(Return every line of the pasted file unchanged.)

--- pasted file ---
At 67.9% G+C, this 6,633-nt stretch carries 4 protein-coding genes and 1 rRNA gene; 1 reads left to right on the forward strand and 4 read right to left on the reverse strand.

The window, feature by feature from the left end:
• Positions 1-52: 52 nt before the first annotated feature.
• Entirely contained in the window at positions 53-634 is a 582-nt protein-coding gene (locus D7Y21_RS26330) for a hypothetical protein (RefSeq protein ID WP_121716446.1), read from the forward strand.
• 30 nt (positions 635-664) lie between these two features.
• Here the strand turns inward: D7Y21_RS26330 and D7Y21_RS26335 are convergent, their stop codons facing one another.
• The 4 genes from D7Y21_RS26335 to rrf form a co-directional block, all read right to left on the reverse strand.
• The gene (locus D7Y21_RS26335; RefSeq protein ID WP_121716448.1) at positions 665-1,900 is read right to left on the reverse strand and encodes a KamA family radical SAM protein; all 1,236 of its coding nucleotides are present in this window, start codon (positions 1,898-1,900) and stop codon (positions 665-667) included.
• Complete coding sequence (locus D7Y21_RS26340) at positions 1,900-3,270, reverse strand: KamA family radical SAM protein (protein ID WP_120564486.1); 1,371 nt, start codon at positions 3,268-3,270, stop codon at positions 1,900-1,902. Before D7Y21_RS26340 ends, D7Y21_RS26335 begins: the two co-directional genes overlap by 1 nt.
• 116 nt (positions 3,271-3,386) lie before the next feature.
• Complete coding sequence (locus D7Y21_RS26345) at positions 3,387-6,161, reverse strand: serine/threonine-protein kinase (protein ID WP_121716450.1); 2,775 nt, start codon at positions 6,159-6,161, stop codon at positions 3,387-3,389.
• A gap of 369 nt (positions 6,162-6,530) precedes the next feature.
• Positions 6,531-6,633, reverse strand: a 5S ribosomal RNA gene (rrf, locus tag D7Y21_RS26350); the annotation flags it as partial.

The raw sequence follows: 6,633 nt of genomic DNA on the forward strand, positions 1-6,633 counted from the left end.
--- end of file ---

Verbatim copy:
At 67.9% G+C, this 6,633-nt stretch carries 4 protein-coding genes and 1 rRNA gene; 1 reads left to right on the forward strand and 4 read right to left on the reverse strand.

The window, feature by feature from the left end:
• Positions 1-52: 52 nt before the first annotated feature.
• Entirely contained in the window at positions 53-634 is a 582-nt protein-coding gene (locus D7Y21_RS26330) for a hypothetical protein (RefSeq protein ID WP_121716446.1), read from the forward strand.
• 30 nt (positions 635-664) lie between these two features.
• Here the strand turns inward: D7Y21_RS26330 and D7Y21_RS26335 are convergent, their stop codons facing one another.
• The 4 genes from D7Y21_RS26335 to rrf form a co-directional block, all read right to left on the reverse strand.
• The gene (locus D7Y21_RS26335; RefSeq protein ID WP_121716448.1) at positions 665-1,900 is read right to left on the reverse strand and encodes a KamA family radical SAM protein; all 1,236 of its coding nucleotides are present in this window, start codon (positions 1,898-1,900) and stop codon (positions 665-667) included.
• Complete coding sequence (locus D7Y21_RS26340) at positions 1,900-3,270, reverse strand: KamA family radical SAM protein (protein ID WP_120564486.1); 1,371 nt, start codon at positions 3,268-3,270, stop codon at positions 1,900-1,902. Before D7Y21_RS26340 ends, D7Y21_RS26335 begins: the two co-directional genes overlap by 1 nt.
• 116 nt (positions 3,271-3,386) lie before the next feature.
• Complete coding sequence (locus D7Y21_RS26345) at positions 3,387-6,161, reverse strand: serine/threonine-protein kinase (protein ID WP_121716450.1); 2,775 nt, start codon at positions 6,159-6,161, stop codon at positions 3,387-3,389.
• A gap of 369 nt (positions 6,162-6,530) precedes the next feature.
• Positions 6,531-6,633, reverse strand: a 5S ribosomal RNA gene (rrf, locus tag D7Y21_RS26350); the annotation flags it as partial.

The raw sequence follows: 6,633 nt of genomic DNA on the forward strand, positions 1-6,633 counted from the left end.